Recital season is sneaking up on us, which means we’re double checking our dance bags to make sure we’re ready for all it entails. From long rehearsals to staying warm in the wings, having the tools to get you through it smoothly means you’re free to just enjoy the performance. And for those looking to work as dancers after their education, recitals are a great way to feel what company life might be like!
We checked in with a couple of So Dancers on how they prepare for their recitals: Madison Penney and Tia Wenkman of The Royal Ballet School.
Performances tend to take lots of preparation, which means lots of rehearsals. Committing all the moves to memory and spending so much time in the studio can be a bit demanding. So how do these So Dancers stay kind to their brains and bodies during the rehearsal process?
Recitals require us to remember a fair bit of choreography – often in entirely different dance styles. We tend to think we’re all either “good” or “bad” at picking up choreography. But what if memorization is just about building good habits?
Penney recommends always doing the movement full out as it’s being taught, since “it takes a bit to have my body process what’s in my head.” So why not instill muscle memory as early on as you can?
Wenkman likes to take notes about counts and the order of the steps. “I also film myself doing the work the day that we learned it so I can always go back and look if it slips my mind.”
The other tricky part of the rehearsal process is how long the days are. Penney and Wenkman both start by ensuring their bodies are properly fueled. “I make sure to pack snacks such as fruit or protein bars and nuts,” says Penney. Wenkman also recommends bars and almonds, as well as drinking lots of water. “I used to drink coffee, too, but I have found that it actually makes me feel more tired throughout the day.”
During recital season, your usual class schedule might get turned upside down. “During prep, things tend to get a little hectic,” notes Penney. “We sometimes devote class time to rehearsals, and spend Sundays rehearsing as well.” With the altered schedule, you may not be getting your usual training. Sometimes a quick warm-up class will be the only class of the day, followed by a lot of “hurry up and wait” while your teachers are working to put on the production. Wearing warmups afterward is essential to help hang onto that heat you built up.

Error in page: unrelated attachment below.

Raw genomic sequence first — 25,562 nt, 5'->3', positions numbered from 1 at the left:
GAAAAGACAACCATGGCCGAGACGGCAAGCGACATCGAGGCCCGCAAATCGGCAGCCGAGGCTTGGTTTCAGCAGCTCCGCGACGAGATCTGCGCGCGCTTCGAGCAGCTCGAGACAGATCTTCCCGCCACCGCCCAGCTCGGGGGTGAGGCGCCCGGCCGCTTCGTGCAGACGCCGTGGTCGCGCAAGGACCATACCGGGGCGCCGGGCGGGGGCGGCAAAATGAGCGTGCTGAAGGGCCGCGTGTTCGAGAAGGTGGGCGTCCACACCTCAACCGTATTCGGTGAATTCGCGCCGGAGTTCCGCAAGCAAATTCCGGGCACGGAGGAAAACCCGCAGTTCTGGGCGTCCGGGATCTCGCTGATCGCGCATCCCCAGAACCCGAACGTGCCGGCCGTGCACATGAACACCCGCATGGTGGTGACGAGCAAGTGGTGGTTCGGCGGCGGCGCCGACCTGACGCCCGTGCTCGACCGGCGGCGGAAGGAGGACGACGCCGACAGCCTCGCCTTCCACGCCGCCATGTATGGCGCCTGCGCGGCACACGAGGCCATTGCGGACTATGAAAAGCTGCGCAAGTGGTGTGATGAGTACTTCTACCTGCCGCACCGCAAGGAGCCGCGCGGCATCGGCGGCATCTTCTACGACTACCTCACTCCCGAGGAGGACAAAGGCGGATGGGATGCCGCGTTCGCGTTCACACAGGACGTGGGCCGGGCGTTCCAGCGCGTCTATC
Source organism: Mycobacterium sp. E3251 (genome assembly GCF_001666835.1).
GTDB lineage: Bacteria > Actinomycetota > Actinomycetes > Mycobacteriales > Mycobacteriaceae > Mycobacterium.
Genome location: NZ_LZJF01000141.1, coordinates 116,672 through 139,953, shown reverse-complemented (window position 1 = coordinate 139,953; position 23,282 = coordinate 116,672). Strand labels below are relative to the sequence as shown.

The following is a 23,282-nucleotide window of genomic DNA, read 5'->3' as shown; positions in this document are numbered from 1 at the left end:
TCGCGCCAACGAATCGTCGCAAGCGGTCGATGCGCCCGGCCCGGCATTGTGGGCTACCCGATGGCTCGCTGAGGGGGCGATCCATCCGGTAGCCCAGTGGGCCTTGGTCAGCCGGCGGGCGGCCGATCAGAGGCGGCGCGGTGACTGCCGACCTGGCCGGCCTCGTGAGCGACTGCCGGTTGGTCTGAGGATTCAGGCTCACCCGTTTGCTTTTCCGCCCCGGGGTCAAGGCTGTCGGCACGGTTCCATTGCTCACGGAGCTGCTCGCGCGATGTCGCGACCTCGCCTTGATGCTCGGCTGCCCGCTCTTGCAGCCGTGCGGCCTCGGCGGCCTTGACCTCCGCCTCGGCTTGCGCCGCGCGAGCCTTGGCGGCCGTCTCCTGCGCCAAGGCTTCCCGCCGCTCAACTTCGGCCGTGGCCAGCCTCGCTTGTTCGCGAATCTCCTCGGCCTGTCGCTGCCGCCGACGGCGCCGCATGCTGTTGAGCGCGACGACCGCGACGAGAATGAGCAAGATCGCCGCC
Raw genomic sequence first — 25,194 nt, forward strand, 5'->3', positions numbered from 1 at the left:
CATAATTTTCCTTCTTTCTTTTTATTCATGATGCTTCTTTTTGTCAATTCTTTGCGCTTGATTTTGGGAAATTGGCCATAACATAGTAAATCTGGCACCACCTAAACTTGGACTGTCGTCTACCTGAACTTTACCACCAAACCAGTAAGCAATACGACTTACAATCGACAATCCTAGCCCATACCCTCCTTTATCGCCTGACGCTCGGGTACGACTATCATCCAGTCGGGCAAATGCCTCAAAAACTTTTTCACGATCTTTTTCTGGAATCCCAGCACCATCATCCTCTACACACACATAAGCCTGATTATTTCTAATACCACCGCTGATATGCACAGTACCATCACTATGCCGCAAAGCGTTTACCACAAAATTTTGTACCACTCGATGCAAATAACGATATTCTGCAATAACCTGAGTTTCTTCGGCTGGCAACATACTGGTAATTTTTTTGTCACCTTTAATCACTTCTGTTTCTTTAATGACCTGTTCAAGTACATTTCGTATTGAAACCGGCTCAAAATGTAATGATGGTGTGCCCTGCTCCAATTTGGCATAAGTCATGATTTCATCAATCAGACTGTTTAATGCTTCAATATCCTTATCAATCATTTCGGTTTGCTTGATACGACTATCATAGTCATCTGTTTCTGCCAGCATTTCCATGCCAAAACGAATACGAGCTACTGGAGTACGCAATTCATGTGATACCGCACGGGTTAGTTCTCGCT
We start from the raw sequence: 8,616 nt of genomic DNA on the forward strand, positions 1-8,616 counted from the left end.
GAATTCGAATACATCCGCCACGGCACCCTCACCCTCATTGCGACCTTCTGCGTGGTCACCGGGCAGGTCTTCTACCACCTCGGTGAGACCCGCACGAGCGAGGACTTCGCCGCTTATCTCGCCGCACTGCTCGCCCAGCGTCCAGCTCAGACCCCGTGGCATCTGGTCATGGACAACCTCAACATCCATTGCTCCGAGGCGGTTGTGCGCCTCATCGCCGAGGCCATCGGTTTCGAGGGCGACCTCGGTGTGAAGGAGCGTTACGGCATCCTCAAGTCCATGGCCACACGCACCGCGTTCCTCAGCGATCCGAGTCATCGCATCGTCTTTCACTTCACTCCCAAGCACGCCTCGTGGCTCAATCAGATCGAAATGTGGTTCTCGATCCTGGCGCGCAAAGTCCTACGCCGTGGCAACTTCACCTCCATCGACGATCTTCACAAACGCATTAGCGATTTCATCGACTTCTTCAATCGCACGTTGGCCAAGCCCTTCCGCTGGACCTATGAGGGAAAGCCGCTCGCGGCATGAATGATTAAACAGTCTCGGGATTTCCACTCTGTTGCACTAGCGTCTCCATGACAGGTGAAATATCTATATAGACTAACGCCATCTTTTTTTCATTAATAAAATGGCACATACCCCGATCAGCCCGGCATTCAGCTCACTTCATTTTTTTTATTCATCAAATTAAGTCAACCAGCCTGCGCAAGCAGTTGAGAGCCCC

Everyone has their go-to warmups that make them feel confident and ready to move. Penney swears by her Só Dança Jessie Jacket whenever she has downtime throughout the day. For Wenkman, it’s her Só Dança warmup booties.
To combat the chaos, Wenkman likes to get her things in order the night before so she doesn’t run into any last-minute unneeded stress. “I also put my phone on silent and try to get a good night’s sleep so that I feel ready and energized for the next day.” Penney ensures that she has everything she needs sorted into her Só Dança Harry Backpack. “It has a total of 13 pockets for anything you can fit in there (which for me is quite a lot).”
Of course, for the performance proper, both of the girls agree that nothing beats Só Dança shoes when it comes to helping them feel the floor. If the dance requires flat shoes, Penney slips on her SD16 Bliss ballet shoe (a Só Dança classic with a stretchy canvas and split sole). When the piece calls for pointe work, she's in her Toshie pointe shoes. “I have been wearing them for a few years now, and I never want to try another shoe on again!” If the stage is slippery, a pair of shoes you can rely on is an essential secret weapon.
Penney points out that although it’s a lot of work, “the lead up to a recital is exciting! Coming up to a show, we spend lots of hours in the studio preparing, and although it is tiring, I love it. It gets me excited for the performances, and I love being on stage!”
Memory tricks and warm-up tools will set you up to go seamlessly from rehearsing in the studio to performing on stage. So set yourself up for success, and then enjoy your steps in the spotlight!